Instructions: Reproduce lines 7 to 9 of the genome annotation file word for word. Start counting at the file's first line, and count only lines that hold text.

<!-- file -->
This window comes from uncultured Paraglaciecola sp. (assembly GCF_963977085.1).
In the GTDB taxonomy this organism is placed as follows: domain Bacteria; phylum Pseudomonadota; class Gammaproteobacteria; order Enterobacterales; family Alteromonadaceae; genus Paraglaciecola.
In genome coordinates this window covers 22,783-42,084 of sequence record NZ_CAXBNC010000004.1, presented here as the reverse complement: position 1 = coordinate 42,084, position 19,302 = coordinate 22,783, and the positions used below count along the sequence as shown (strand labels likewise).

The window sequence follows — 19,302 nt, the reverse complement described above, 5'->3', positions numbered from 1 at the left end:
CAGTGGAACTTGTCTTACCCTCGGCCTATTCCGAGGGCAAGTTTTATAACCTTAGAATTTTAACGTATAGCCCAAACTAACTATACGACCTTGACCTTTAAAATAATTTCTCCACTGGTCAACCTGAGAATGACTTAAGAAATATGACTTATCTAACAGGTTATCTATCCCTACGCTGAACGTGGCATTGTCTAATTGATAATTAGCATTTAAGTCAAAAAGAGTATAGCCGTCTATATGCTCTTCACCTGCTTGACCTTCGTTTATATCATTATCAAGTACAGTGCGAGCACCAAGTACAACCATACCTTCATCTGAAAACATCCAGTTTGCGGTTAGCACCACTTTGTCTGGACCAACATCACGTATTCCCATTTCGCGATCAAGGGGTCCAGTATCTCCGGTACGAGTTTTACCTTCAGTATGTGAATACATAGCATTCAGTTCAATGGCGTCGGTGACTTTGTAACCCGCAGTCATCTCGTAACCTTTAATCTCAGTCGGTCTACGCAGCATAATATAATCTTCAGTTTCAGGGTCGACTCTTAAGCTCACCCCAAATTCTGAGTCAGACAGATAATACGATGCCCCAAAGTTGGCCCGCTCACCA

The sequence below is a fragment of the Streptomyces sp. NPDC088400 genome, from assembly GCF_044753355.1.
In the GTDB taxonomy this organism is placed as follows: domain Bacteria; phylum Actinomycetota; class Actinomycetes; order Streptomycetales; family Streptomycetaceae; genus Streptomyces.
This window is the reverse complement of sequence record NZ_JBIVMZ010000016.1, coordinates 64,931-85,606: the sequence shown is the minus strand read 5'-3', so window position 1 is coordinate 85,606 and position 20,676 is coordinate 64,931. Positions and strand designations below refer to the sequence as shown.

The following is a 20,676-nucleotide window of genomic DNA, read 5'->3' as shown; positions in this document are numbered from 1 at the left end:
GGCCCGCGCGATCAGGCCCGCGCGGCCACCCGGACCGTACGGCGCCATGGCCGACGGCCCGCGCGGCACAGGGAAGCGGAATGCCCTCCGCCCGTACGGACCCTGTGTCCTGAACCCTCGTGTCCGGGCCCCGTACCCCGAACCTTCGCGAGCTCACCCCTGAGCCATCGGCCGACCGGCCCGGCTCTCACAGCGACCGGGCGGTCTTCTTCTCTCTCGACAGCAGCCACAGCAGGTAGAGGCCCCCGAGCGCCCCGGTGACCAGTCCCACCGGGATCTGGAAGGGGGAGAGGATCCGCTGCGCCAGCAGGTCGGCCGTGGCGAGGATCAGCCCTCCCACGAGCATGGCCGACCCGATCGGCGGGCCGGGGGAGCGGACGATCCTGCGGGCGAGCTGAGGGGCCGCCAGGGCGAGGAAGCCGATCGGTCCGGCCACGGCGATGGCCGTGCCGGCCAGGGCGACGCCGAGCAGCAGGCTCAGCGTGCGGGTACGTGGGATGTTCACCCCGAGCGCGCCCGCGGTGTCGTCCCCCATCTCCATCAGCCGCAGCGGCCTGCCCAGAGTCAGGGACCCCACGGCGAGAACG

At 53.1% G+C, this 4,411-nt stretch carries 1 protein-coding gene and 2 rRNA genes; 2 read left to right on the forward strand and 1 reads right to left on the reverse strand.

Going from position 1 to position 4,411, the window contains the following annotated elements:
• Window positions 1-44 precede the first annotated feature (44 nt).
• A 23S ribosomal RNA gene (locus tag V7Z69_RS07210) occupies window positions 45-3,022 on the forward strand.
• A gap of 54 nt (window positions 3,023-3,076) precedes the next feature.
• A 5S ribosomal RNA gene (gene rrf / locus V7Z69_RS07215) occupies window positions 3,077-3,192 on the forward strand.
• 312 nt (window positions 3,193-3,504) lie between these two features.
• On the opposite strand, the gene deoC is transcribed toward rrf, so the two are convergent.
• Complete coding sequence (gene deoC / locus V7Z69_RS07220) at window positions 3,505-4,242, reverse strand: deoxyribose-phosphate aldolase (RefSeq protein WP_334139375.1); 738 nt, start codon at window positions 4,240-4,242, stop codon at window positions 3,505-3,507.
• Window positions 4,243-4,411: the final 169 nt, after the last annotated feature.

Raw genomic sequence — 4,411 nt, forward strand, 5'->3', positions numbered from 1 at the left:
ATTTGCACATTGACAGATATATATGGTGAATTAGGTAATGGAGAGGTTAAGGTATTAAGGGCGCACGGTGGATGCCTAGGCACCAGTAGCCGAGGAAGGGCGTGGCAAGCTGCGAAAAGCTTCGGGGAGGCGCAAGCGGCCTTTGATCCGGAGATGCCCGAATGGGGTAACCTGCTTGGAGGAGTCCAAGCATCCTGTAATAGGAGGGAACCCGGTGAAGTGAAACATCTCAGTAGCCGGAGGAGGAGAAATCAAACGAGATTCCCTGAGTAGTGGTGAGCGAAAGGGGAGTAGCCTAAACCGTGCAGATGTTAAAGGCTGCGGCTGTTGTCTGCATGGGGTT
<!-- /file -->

In the GTDB taxonomy this organism is placed as follows: domain Bacteria; phylum Actinomycetota; class Actinomycetes; order Streptomycetales; family Streptomycetaceae; genus Streptomyces.
This window is the reverse complement of sequence record NZ_JBIVMZ010000016.1, coordinates 64,931-85,606: the sequence shown is the minus strand read 5'-3', so window position 1 is coordinate 85,606 and position 20,676 is coordinate 64,931. Positions and strand designations below refer to the sequence as shown.

The following is a 20,676-nucleotide window of genomic DNA, read 5'->3' as shown; positions in this document are numbered from 1 at the left end: